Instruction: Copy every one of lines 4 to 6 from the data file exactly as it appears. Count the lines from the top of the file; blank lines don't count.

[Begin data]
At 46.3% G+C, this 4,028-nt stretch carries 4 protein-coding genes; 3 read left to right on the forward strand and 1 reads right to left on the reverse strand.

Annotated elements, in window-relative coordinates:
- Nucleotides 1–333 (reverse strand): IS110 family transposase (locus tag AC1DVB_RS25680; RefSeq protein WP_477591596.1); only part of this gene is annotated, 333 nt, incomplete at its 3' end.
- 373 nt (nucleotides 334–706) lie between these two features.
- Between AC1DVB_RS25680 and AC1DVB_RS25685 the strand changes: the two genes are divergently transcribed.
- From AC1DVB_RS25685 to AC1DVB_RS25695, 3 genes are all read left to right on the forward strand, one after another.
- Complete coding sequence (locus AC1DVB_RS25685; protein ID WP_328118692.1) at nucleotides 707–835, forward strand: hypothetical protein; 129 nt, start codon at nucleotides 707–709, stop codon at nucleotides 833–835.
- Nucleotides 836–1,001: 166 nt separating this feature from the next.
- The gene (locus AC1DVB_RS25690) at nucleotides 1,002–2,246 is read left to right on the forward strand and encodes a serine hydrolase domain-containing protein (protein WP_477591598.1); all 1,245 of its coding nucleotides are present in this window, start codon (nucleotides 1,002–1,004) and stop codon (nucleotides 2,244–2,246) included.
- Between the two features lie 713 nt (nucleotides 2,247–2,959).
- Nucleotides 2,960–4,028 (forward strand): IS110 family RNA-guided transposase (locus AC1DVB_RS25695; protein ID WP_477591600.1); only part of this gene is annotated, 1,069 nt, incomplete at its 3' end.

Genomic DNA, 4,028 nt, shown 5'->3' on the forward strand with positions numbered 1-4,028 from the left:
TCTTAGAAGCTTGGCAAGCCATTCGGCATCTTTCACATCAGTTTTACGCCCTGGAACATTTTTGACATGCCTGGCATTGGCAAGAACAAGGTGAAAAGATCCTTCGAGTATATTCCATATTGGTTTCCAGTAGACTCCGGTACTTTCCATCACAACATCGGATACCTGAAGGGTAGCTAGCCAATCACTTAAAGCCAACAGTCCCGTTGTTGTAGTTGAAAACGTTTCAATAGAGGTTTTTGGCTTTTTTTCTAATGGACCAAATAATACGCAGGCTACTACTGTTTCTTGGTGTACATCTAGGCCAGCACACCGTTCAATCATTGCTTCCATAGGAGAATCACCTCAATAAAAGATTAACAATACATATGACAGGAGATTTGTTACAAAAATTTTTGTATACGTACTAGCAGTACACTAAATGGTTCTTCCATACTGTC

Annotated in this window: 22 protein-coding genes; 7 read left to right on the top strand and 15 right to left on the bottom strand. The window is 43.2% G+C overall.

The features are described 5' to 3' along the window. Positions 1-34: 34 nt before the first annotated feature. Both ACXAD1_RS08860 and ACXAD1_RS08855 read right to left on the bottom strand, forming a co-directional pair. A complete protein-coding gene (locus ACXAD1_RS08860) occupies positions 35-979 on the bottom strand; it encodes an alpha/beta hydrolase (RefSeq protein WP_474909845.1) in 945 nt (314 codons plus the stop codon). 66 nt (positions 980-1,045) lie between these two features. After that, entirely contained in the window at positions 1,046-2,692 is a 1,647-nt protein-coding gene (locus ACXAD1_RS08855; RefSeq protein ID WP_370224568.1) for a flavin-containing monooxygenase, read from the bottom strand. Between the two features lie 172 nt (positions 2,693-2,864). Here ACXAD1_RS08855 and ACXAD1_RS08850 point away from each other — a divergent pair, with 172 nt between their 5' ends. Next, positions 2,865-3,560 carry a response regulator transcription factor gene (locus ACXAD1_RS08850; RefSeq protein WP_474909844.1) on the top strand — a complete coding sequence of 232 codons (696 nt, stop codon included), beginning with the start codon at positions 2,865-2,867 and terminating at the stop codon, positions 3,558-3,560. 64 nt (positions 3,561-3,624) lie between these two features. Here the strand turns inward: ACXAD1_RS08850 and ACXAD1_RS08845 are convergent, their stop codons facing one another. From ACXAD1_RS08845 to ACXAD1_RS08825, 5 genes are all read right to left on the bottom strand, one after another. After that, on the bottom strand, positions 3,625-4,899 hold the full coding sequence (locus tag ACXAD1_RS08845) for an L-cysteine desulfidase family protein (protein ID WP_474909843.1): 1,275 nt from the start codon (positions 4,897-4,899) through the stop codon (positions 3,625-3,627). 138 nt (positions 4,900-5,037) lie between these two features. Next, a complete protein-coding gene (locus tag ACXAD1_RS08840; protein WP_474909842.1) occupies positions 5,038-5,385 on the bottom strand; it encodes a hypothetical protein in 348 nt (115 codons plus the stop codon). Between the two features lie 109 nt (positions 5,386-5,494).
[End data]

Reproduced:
- 373 nt (nucleotides 334–706) lie between these two features.
- Between AC1DVB_RS25680 and AC1DVB_RS25685 the strand changes: the two genes are divergently transcribed.
- From AC1DVB_RS25685 to AC1DVB_RS25695, 3 genes are all read left to right on the forward strand, one after another.